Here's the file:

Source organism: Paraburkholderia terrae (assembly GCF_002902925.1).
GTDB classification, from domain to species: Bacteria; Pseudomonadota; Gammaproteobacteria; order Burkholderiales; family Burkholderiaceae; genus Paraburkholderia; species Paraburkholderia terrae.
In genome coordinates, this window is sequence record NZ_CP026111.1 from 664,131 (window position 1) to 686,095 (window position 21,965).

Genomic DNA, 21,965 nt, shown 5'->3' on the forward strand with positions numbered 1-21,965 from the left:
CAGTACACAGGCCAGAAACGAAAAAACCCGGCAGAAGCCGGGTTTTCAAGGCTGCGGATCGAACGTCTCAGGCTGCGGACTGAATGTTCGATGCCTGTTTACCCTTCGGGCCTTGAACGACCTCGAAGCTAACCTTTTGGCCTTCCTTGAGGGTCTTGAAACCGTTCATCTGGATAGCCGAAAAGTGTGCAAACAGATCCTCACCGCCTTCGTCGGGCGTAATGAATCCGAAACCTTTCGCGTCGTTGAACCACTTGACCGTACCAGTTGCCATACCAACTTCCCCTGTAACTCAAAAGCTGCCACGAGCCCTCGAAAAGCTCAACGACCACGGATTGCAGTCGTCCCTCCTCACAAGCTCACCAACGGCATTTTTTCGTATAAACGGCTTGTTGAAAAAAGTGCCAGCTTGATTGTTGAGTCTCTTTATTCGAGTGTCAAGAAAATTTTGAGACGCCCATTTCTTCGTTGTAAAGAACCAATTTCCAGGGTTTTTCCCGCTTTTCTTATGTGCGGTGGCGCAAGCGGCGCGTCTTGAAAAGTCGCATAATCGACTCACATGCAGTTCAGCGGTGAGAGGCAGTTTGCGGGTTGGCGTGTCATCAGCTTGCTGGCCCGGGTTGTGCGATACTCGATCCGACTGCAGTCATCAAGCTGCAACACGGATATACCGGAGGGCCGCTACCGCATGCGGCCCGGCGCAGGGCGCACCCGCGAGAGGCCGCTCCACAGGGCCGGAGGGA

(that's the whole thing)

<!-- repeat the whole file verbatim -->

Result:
Source organism: Paraburkholderia terrae (assembly GCF_002902925.1).
GTDB classification, from domain to species: Bacteria; Pseudomonadota; Gammaproteobacteria; order Burkholderiales; family Burkholderiaceae; genus Paraburkholderia; species Paraburkholderia terrae.
In genome coordinates, this window is sequence record NZ_CP026111.1 from 664,131 (window position 1) to 686,095 (window position 21,965).

Genomic DNA, 21,965 nt, shown 5'->3' on the forward strand with positions numbered 1-21,965 from the left:
CAGTACACAGGCCAGAAACGAAAAAACCCGGCAGAAGCCGGGTTTTCAAGGCTGCGGATCGAACGTCTCAGGCTGCGGACTGAATGTTCGATGCCTGTTTACCCTTCGGGCCTTGAACGACCTCGAAGCTAACCTTTTGGCCTTCCTTGAGGGTCTTGAAACCGTTCATCTGGATAGCCGAAAAGTGTGCAAACAGATCCTCACCGCCTTCGTCGGGCGTAATGAATCCGAAACCTTTCGCGTCGTTGAACCACTTGACCGTACCAGTTGCCATACCAACTTCCCCTGTAACTCAAAAGCTGCCACGAGCCCTCGAAAAGCTCAACGACCACGGATTGCAGTCGTCCCTCCTCACAAGCTCACCAACGGCATTTTTTCGTATAAACGGCTTGTTGAAAAAAGTGCCAGCTTGATTGTTGAGTCTCTTTATTCGAGTGTCAAGAAAATTTTGAGACGCCCATTTCTTCGTTGTAAAGAACCAATTTCCAGGGTTTTTCCCGCTTTTCTTATGTGCGGTGGCGCAAGCGGCGCGTCTTGAAAAGTCGCATAATCGACTCACATGCAGTTCAGCGGTGAGAGGCAGTTTGCGGGTTGGCGTGTCATCAGCTTGCTGGCCCGGGTTGTGCGATACTCGATCCGACTGCAGTCATCAAGCTGCAACACGGATATACCGGAGGGCCGCTACCGCATGCGGCCCGGCGCAGGGCGCACCCGCGAGAGGCCGCTCCACAGGGCCGGAGGGA